OR WAIT 15 SECS
Health-system pharmacists have enough on their plate with clinical issues. But, like it or not, many pharmacists are starting to pay closer attention to revenue cycle and billing concerns. And if they're not, they'd better start. At least that's the advice from some industry experts.
The reason is a lot of hospitals are running in the red these days. A recent white paper on the topic of revenue cycles issued by Washington, D.C.-based H*Works (The Advisory Board Co.) concluded that even the most efficient hospitals can lose 1% to 3% of net revenue due to rejected payments, lost charges, denials, and bad debt. And that can add up to a significant amount of money. It's not unusual, for example, for a large health system to bill over $1 billion per year-1% of that is $10 million. What is the revenue cycle, and why is it so important to pharmacy? (See figure below.)
The revenue cycle covers a lot of ground-from claims submission to medical records coding and charge capture. But from a pharmacy perspective, it starts with the billing and understanding of the payers, where drugs are used, and the collection of revenues associated with the drugs.
Pane, a former director of pharmacy, explained that clinical pharmacists need to be involved in revenue cycle management, especially in areas such as oncology, where many often-expensive treatments are being used and are reimbursed in different ways.
Health-system pharmacy insiders point out that because of the financial instability of many hospitals, pharmacists need to be in the forefront of revenue cycle management and understand, for instance, where they have rejected payments and why. Reimbursement is a huge concern for hospital pharmacies and it can often be tied to formulary management. In recent years, with the proliferation of more expensive drugs, some hospitals have added finance personnel to their P&T committees.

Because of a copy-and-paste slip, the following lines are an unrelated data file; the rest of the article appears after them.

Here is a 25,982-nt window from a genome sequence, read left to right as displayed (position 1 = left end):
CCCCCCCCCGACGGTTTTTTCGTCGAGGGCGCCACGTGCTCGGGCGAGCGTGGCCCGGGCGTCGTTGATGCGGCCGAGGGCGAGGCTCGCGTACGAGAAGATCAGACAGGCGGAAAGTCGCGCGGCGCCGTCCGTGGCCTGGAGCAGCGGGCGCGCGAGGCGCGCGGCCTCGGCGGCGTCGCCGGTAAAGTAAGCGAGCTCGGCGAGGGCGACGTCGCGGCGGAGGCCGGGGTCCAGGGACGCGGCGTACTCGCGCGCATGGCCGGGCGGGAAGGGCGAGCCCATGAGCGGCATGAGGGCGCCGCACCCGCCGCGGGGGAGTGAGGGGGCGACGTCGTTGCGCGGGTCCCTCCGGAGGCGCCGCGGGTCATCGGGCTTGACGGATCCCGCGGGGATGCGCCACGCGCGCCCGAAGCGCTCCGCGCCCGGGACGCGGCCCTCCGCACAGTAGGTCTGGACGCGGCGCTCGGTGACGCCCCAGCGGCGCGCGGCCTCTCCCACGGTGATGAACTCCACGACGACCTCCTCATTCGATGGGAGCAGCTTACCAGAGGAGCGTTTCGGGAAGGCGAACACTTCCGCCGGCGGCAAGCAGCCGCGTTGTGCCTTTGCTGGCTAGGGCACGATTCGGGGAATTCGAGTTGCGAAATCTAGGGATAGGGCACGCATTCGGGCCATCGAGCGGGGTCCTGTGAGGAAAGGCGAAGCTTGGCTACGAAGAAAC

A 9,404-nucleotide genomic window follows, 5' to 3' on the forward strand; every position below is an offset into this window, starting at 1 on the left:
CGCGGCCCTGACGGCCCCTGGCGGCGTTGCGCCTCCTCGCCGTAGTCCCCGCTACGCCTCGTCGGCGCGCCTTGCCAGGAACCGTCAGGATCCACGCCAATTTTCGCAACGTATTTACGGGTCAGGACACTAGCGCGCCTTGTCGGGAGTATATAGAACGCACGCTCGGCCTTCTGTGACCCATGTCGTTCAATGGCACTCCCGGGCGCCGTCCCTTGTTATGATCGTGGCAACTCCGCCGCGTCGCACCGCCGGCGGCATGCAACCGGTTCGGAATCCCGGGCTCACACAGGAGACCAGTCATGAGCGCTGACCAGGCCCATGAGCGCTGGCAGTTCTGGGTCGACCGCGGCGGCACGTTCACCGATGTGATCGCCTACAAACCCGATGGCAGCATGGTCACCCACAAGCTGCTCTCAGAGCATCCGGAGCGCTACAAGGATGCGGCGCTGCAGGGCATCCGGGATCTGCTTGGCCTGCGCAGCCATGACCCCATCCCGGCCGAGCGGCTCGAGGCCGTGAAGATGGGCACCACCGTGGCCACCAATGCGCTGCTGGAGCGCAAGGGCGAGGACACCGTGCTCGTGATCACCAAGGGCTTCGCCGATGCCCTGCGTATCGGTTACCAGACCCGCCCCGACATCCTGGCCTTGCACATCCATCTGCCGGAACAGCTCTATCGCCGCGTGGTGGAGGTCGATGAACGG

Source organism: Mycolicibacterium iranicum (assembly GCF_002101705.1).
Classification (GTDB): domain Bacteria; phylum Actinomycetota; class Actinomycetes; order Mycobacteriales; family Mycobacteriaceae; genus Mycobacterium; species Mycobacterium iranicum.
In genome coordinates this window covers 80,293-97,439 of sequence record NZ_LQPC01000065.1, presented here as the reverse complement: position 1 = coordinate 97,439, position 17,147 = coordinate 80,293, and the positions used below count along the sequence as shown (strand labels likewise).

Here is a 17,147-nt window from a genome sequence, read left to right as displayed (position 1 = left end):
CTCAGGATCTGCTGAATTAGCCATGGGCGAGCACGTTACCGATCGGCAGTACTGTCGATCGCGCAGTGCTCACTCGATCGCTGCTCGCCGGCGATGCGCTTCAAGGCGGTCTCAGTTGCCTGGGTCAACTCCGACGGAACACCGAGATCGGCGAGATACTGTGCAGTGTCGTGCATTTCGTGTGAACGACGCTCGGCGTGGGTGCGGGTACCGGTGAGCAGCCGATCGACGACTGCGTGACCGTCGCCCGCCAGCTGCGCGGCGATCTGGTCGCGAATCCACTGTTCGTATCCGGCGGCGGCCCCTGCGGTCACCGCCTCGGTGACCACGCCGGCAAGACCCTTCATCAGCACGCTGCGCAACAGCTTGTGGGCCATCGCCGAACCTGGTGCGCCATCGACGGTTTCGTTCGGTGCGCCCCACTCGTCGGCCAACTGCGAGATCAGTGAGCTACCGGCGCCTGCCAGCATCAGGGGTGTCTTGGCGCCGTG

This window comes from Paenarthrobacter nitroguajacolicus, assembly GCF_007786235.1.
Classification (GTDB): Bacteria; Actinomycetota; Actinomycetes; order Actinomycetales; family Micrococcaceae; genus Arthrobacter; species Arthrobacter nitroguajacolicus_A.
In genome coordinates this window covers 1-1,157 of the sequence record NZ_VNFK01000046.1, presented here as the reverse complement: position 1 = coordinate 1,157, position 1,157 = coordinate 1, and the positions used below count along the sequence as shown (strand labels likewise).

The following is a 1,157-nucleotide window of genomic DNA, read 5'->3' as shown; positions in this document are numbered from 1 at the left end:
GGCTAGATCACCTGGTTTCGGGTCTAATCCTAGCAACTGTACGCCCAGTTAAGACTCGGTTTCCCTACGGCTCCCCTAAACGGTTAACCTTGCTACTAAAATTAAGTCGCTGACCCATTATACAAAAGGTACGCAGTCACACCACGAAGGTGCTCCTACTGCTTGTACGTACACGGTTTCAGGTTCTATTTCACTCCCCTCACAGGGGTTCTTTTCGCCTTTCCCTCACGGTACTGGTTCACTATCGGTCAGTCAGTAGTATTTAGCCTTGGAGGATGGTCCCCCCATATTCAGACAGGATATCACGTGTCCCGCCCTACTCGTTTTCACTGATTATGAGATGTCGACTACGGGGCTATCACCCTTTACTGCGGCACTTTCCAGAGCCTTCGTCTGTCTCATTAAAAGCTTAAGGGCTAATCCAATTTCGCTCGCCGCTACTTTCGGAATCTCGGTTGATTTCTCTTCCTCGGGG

Pane pointed out that, when looking to add drugs to the formulary, R.Ph.s should understand where the drug is going to be used in the inpatient or outpatient area. "We need to realize that we get reimbursed differently in each setting."
While it's not necessarily a problem to add an expensive product to the formulary, it helps if hospitals are going to get reimbursed for more than the cost of the drug. Pane contends that if pharmacy is not part of the revenue cycle process, it will be harder to justify an expensive product. He urges pharmacists to be proactive in the formulary review and revenue cycle process in order to avert the "Why are you over budget?" questions.
Increasingly, hospitals use technology as a way to better manage revenue cycle issues. Norwalk, Calif.-based Coast Plaza Doctors Hospital recently implemented a Web-based suite of products from XactiMed. The Dallas-based company provides claims, remittance, and denial management solutions to hospitals.
Another example of a proactive step pharmacists can take in order to play a greater role in the revenue cycle procedure is to approach the finance department and ask if there are any issues related to drugs-from a billing perspective-that pharmacy should be aware of. For instance, is pharmacy billing on time? Or are there any rejected payments, especially in the outpatient setting that could be related to pharmacy billing practices?
"We want to stop the bleeding," Pane said, adding that hospitals are looking for new ways to capture revenue that is being lost. He stressed that pharmacists need to balance the clinical component of their jobs with revenue and billing issues.